Grosvenor Place stands against Sydney’s skyline as a monument to sustainability. Executive Director John Derrick shares how it represents the future of eco-friendly design.
It can be hard to associate inner-city skyscrapers with environmentalism, but Sydney’s Grosvenor Place defies that apparent disconnect. Designed in 1982 by renowned modernist architect Harry Seidler and opened in 1987, Grosvenor Place’s distinctive curved design is a fixture on the CBD skyline. The tower is a paragon of eco-friendly design, and holds a 4.5 star NABERS Energy rating making it future ready for further improvement.
Leading the way forward
“The original design of Grosvenor was so forward-thinking that we were able to pursue a policy of evolution rather than revolution,” says John. “It was a revolutionary building from the start, and that’s what a lot of people don’t understand. They think it’s a very conservative building, but it was very forward-thinking in its design.”
“For example, there’s the orientation of the building, which maximises natural light but minimises east–west solar load, and the sun shades, which were an architectural feature to reduce the load rate on the building but don’t interrupt natural light. These inherent design features were extremely radical in their day and attest to Seidler’s genius.”
The tower has numerous ongoing initiatives that lend credence to its eco-friendly ideals. For one, Grosvenor’s air-conditioning system relies on ice storage, rather than more typical, on-demand chiller technology. The ice is frozen overnight, during off-peak electricity hours, making this method far more economical. Grosvenor Place has also installed smart sensors in its lighting system, which lets it automatically switch individual lights on and off as necessary. Both initiatives provide huge reductions in energy; the smart lights alone can reduce consumption by 50%, and that ’s not including the building’s ongoing LED installation.
“Year on year, we reduce our energy consumption,” says John. “Our energy consumption in 2018 is 5% less than it was at the same time last year, despite the building being full, whereas we had vacancies last year.”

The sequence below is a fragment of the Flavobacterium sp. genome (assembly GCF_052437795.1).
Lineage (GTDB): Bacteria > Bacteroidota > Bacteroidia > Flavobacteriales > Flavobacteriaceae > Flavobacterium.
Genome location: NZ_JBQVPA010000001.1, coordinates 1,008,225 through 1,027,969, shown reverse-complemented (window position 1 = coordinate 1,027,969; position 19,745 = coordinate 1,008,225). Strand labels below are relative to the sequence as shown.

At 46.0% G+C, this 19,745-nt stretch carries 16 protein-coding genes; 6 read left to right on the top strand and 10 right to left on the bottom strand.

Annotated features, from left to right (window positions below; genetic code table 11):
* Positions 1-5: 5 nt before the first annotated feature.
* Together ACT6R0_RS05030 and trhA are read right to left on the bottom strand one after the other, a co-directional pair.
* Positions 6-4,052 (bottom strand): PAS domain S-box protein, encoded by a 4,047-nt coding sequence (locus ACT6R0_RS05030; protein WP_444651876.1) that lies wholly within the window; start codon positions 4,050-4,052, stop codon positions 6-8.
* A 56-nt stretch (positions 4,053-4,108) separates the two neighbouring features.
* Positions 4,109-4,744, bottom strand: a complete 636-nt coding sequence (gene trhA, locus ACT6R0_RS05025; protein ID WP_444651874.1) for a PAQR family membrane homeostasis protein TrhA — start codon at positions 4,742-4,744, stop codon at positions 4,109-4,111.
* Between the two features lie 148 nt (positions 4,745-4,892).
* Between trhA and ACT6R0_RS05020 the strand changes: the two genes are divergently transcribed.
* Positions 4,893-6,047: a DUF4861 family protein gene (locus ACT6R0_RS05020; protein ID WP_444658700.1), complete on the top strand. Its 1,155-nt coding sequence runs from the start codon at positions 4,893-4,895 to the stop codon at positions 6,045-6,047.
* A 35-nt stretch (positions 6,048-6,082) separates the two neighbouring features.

Other programs include recycling. An impressive 75% of the tower’s waste is diverted away from landfill, and there are no plans to leave it at that figure. It’s not just waste being recycled either; the building has installed water harvesting, and the aim is a Water Efficiency Labelling and Standards rating, to achieve both sustainability and enhanced quality for tenants. Finally, there are the solar panels that adorn Grosvenor’s roof.
Amid this admirable success in sustainability initiatives, Grosvenor has continued to redevelop and rework itself. In 2017, the tower saw the completion of an extensive, A$20-million revitalisation project, which John describes as “long, involved but hugely successful”, that led to its current 100% occupation rate.
Attributing success to people
At the same time, John attributes Grosvenor’s steady success to the team around him. As Executive Director, John sees his responsibility as one of guidance. Essentially, he takes his title quite literally, by choosing the direction that the company takes. Beyond that, however, he is careful not to be too controlling with his team.
“Setting the tone of the business is very important,” he says. “Once you’ve done that, then you need to empower the individuals within the team. Don’t micromanage them. You selected them for a reason. As long as you set the direction of the business and you can empower your team, they can develop themselves to the benefit of everyone, including themselves.”
Of course, at the centre of Grosvenor Place’s business strategy is its customers. Indeed, John makes a point of considering them as “customers”, rather than “tenants”, and in the same vein, he considers the tower’s suppliers and contractors as business partners.
It’s this attitude of compassion and humanity that characterises Grosvenor Place; in support of the community, the building hosts events like Mother’s Day and Valentine’s Day promotions, and health initiatives like yoga. “The biggest challenge in my eyes is to build a community feeling with a vertical relationship,” says John. “We call it ‘placemaking’ in industry, but at the same time we need to treat people and businesses as individuals and recognise their individual needs or requirements.”
Source: CEO Magazine, July 2018